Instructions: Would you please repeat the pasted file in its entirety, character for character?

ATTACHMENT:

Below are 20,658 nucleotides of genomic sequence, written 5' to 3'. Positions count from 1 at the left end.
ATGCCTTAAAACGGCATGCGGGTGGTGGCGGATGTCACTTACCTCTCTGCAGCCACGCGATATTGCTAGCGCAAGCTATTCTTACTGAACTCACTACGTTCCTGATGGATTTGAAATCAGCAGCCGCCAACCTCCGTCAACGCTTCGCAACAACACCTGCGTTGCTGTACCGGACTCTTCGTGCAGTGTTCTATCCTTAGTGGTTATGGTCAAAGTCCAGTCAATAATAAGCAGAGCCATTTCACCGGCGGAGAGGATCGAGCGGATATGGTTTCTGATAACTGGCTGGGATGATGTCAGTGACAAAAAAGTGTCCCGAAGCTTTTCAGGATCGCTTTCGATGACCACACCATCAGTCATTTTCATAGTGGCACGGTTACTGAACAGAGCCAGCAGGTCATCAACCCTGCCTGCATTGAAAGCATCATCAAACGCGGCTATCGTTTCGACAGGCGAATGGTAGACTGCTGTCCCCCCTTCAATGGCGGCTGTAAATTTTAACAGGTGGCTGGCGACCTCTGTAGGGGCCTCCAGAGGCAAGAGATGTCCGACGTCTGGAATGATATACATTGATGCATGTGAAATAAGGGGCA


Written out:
Below are 20,658 nucleotides of genomic sequence, written 5' to 3'. Positions count from 1 at the left end.
ATGCCTTAAAACGGCATGCGGGTGGTGGCGGATGTCACTTACCTCTCTGCAGCCACGCGATATTGCTAGCGCAAGCTATTCTTACTGAACTCACTACGTTCCTGATGGATTTGAAATCAGCAGCCGCCAACCTCCGTCAACGCTTCGCAACAACACCTGCGTTGCTGTACCGGACTCTTCGTGCAGTGTTCTATCCTTAGTGGTTATGGTCAAAGTCCAGTCAATAATAAGCAGAGCCATTTCACCGGCGGAGAGGATCGAGCGGATATGGTTTCTGATAACTGGCTGGGATGATGTCAGTGACAAAAAAGTGTCCCGAAGCTTTTCAGGATCGCTTTCGATGACCACACCATCAGTCATTTTCATAGTGGCACGGTTACTGAACAGAGCCAGCAGGTCATCAACCCTGCCTGCATTGAAAGCATCATCAAACGCGGCTATCGTTTCGACAGGCGAATGGTAGACTGCTGTCCCCCCTTCAATGGCGGCTGTAAATTTTAACAGGTGGCTGGCGACCTCTGTAGGGGCCTCCAGAGGCAAGAGATGTCCGACGTCTGGAATGATATACATTGATGCATGTGAAATAAGGGGCA